The rate of applicants who are ultimately approved, however, has remained slim — averaging just 36 percent for claims filed from 2004 to 2013, according to the report. About a quarter are awarded benefits on their initial claim, while another 2 percent are approved on appeal and 11 percent at hearings.
"The reality is, more often than not, you'll be denied," said Stephen Dunn, a staff attorney with the New York Legal Assistance Group, which provides free legal services to low-income New Yorkers.
In fact, waits for a hearing can stretch the process out for a year or longer, he said.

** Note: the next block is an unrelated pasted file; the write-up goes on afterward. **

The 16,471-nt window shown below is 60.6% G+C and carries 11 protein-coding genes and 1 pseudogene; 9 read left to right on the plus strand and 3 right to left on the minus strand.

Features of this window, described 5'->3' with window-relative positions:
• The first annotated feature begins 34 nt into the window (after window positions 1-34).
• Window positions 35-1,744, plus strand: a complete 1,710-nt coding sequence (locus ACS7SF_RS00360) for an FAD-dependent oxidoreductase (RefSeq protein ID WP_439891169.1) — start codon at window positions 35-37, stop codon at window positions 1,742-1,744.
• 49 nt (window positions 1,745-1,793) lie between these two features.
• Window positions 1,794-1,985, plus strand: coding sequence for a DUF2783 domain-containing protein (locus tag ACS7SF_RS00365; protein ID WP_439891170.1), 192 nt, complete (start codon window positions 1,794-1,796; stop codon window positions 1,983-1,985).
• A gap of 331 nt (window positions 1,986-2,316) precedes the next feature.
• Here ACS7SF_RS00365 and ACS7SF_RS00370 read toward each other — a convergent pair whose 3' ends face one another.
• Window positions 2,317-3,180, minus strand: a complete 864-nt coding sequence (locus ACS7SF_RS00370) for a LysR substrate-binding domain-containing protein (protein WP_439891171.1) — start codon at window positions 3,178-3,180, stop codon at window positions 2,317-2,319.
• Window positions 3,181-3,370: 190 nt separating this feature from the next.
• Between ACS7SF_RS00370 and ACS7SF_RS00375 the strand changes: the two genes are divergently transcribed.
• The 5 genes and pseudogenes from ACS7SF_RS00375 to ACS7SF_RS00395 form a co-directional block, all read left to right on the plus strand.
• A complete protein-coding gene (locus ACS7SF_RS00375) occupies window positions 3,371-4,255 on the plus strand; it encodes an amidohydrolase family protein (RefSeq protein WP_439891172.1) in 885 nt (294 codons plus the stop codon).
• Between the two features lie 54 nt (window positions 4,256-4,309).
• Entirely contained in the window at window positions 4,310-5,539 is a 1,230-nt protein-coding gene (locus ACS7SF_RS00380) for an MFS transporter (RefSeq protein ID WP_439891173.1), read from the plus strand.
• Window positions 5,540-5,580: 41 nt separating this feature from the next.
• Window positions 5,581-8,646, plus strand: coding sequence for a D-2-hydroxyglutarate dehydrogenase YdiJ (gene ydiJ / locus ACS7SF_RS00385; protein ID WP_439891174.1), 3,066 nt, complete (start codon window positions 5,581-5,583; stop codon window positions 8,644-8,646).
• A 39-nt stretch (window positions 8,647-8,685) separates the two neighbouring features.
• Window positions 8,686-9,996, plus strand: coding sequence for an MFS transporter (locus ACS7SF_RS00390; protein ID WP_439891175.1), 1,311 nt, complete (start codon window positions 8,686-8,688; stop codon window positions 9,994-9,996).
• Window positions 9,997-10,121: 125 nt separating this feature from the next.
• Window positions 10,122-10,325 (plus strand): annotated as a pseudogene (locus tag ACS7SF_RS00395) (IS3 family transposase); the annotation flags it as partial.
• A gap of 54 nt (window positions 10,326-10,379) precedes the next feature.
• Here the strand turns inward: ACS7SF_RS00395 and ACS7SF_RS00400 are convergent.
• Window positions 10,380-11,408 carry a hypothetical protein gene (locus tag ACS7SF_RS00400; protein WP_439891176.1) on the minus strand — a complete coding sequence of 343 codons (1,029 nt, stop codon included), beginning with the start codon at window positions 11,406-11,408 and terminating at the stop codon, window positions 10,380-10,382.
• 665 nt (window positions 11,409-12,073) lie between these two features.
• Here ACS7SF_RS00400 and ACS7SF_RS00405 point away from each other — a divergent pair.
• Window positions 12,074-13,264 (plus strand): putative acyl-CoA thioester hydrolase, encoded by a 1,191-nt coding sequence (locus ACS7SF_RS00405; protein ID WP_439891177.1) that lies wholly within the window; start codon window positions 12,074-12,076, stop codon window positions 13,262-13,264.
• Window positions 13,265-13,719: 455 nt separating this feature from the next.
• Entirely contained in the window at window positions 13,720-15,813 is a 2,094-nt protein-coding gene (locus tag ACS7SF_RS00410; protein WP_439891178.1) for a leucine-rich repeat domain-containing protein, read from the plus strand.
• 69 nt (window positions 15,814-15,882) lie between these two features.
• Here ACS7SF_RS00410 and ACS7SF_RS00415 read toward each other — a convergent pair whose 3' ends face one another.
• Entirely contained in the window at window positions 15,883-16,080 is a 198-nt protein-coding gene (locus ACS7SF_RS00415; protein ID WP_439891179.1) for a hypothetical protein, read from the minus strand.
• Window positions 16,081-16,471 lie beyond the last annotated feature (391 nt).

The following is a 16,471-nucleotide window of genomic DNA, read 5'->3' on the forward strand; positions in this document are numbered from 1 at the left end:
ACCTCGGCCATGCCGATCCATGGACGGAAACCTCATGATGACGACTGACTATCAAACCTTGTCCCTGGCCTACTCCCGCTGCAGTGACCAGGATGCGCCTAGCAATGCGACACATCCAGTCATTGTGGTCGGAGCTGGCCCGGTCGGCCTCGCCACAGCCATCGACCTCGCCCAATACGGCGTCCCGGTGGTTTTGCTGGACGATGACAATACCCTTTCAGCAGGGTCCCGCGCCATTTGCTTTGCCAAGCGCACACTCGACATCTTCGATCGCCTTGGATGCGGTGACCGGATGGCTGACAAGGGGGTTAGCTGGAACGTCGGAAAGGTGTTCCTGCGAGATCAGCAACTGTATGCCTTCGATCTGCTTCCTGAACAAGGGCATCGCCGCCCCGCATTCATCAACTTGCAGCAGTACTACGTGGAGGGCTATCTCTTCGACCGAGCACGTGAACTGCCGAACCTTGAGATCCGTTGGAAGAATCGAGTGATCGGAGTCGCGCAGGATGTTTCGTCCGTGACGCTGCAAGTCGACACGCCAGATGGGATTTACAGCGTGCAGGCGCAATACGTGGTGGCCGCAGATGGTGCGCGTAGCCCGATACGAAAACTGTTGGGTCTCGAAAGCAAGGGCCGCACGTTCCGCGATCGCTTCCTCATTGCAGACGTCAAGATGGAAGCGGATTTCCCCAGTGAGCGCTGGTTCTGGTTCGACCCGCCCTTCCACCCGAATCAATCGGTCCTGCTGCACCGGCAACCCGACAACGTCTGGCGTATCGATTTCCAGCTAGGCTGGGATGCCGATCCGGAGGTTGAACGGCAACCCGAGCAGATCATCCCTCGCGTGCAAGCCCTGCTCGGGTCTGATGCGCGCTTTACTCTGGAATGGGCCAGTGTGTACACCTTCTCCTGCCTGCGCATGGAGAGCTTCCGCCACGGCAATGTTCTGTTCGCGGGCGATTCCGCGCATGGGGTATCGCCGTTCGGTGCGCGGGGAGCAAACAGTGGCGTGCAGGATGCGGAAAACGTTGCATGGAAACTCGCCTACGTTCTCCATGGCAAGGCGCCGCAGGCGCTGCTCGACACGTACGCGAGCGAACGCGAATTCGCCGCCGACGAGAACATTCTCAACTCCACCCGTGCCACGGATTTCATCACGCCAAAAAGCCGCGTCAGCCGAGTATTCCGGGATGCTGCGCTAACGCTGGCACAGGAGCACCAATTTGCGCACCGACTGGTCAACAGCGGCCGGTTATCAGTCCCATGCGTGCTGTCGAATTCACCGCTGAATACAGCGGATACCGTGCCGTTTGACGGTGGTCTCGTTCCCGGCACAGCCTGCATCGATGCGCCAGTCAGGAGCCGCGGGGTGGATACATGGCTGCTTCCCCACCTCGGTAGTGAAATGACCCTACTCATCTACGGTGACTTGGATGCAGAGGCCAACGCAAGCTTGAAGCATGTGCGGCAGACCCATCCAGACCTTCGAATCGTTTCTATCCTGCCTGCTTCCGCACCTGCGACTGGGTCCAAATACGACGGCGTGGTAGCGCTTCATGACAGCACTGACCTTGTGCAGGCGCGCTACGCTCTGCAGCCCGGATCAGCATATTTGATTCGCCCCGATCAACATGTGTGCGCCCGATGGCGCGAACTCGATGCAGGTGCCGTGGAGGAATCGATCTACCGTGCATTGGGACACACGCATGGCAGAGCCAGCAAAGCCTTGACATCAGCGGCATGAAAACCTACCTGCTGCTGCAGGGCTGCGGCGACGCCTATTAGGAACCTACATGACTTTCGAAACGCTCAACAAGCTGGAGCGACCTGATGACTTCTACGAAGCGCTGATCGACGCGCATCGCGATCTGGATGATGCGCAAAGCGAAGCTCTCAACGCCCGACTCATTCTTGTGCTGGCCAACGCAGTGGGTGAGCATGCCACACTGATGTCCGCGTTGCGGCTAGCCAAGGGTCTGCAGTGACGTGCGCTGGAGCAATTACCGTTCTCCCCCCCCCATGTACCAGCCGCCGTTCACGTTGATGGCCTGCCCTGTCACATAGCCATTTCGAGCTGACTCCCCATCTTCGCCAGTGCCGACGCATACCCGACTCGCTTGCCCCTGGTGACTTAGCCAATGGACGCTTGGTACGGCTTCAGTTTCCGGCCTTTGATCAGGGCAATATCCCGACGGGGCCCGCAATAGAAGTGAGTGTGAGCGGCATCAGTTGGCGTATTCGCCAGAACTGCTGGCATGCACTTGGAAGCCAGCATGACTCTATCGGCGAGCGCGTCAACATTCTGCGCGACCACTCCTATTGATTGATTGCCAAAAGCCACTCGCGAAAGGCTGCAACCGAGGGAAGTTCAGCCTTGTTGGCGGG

(Per Social Security Administration data, 28 percent of final medical denials in 2013 were because the impairment was considered "not severe," and another 31 percent because the applicant was still considered able to do other kinds of work.)
"If you do get denied, you have to act on requesting an appeal quickly, within two months."Read Full Article